19 May 2023

Characterizing Altruists

Welcome back. Among the contractors who supported me during my 20 years as a scientist with the federal government was one who took time off to donate a kidney to his son. We marveled at his action, and our team’s thoughts strayed to those who donate organs to strangers at no benefit to themselves. What motivates them?

A recently published study by Georgetown University researchers with MIT and Linfield University collaborators took a step toward answering that question. They characterized the psychological profiles of 347 individuals who had performed costly or risky and normatively rare altruistic acts, labeling the individuals as extreme or extraordinary altruists.

Altruists and Measures
Working in partnership with local and national organizations, the researchers recruited the altruists in 6 categories: 27 heroic rescuers, 132 kidney donors, 12 liver donors, 55 bone marrow or hematopoietic stem cell donors and 55 humanitarian aid workers. They also included 207 control participants that did not meet the criteria for any of the altruist categories.

In all, the battery of analysis measures took about an hour to complete. It included the HEXACO assessment of personality as well as measures of risk-taking, risk-perception, cognitive reflection, empathy and psychopathy, including social discounting and personal distress.

The six-factor HEXACO assessment captures dimensions similar to five-factor inventories (emotionality, extraversion, agreeableness, conscientiousness, and openness to experience). It also adds honesty-humility

HEXACO personality traits (from en.wikipedia.org/wiki/HEXACO_model_of_personality_structure).

Altruists’ Outstanding Traits
Statistical analyses (regression and logistic classification) highlighted the traits that best distinguished altruists from control participants. They were the traits most closely linked to unselfishness: increased Honesty-Humility, reduced Social Discounting and reduced Personal Distress.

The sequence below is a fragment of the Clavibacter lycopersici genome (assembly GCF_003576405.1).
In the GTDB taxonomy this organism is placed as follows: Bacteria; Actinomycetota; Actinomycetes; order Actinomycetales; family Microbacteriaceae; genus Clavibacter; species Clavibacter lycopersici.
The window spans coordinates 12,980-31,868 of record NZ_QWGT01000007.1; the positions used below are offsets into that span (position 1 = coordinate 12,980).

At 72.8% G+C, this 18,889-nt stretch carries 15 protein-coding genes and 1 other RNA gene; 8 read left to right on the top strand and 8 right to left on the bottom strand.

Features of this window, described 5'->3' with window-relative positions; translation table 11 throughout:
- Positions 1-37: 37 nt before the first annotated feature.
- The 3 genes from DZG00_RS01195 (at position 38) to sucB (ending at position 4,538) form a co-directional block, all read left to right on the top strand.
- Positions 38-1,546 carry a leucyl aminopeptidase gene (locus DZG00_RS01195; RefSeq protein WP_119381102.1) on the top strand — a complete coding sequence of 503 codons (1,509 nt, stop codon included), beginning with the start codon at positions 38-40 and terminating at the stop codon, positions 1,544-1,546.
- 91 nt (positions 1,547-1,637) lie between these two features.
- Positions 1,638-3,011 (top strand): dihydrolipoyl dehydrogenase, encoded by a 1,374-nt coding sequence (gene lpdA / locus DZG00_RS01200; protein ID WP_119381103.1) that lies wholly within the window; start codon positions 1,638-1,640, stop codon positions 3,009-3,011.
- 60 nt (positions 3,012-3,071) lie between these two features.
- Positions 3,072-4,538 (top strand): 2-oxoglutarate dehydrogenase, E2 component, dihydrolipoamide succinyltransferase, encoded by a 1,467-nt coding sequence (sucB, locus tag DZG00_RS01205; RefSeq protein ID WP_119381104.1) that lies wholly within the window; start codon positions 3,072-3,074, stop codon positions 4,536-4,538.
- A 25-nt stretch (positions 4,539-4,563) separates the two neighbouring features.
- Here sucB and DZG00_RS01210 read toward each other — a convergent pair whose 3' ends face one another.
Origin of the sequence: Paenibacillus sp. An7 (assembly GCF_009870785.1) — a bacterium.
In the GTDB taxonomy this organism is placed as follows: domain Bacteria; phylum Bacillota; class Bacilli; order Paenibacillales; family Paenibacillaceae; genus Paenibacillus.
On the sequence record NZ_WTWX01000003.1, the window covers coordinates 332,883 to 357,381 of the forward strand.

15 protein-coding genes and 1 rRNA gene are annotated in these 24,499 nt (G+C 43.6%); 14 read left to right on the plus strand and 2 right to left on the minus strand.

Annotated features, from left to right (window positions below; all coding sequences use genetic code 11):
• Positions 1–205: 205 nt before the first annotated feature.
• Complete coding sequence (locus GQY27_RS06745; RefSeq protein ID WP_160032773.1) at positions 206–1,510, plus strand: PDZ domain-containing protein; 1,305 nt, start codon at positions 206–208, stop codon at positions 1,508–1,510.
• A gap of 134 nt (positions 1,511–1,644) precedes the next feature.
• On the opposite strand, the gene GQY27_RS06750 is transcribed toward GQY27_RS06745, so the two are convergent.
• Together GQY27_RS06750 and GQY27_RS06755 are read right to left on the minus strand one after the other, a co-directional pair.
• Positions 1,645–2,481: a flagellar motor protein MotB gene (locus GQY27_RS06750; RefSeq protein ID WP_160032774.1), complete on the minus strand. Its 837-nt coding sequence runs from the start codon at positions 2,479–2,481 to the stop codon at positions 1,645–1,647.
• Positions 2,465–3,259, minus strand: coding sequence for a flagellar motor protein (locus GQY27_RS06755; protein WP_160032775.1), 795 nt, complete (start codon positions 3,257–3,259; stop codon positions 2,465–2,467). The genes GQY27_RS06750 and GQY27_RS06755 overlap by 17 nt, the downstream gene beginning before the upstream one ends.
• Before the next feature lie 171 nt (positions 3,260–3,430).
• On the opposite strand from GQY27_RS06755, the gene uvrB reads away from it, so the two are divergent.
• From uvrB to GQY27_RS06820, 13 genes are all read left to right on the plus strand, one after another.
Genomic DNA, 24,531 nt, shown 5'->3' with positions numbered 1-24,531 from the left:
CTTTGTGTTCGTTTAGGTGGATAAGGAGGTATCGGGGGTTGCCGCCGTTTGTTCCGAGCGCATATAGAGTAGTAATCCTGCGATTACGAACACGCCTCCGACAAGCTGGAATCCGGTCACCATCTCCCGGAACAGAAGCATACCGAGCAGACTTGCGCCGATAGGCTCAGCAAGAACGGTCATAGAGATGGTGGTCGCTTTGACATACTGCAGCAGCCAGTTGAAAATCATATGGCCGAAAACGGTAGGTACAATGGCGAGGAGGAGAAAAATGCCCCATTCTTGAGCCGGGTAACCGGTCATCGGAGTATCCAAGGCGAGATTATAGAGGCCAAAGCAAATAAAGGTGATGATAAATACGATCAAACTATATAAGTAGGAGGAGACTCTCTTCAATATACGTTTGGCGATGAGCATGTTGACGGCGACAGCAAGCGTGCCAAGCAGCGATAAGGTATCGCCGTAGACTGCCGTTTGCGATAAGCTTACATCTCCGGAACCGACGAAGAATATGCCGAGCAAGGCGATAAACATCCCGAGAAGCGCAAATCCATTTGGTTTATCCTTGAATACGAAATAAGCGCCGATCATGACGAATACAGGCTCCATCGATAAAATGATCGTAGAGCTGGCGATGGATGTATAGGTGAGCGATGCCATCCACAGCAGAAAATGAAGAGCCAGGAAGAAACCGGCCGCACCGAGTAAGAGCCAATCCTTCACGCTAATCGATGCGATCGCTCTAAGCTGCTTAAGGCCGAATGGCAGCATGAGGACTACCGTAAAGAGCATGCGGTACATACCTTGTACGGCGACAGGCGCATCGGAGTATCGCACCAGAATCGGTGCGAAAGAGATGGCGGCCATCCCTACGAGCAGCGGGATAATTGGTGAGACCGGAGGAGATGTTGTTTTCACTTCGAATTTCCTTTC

Honesty-Humility captures values and behaviors related to seeking personal gain at others’ expense (i.e., exploitation); the relative valuation of outcomes for self over others. People who have high levels of Honesty-Humility have a low sense of self-importance and are unwilling to use, exploit or harm others to benefit themselves.

Social Discounting measures the value to a person of a reward to another person at a given social distance. In essence, the amount of money a participant is willing to forego to give a fixed amount of money to someone the participant hardly knows compared to someone close to the participant.

Personal Distress, sometimes called emotional contagion, refers to the experience of self-oriented distress when faced with negative experiences of others. Personal distress is a self-focused aversive response that results from the apprehension of another's distress.

Wrap Up
The researchers polled two independent representative samples of American adults, asking them to predict what traits distinguish altruists. The respondents did not specifically associate altruism with traits related to unselfishness. Instead they thought that the extreme altruists would be “better” in every way--more agreeable, more conscientious, more open, more everything. They leaned toward extreme altruists being perfect people.

But they’re not. It’s important to know that extreme altruists are not saints or guardian angels or all-around better. They’re just genuinely less selfish.

Thanks for stopping by.

Study of extraordinary altruists in Nature Communications journal: www.nature.com/articles/s41467-023-37283-5
Article on study on EurekAlert! website: www.eurekalert.org/news-releases/986706

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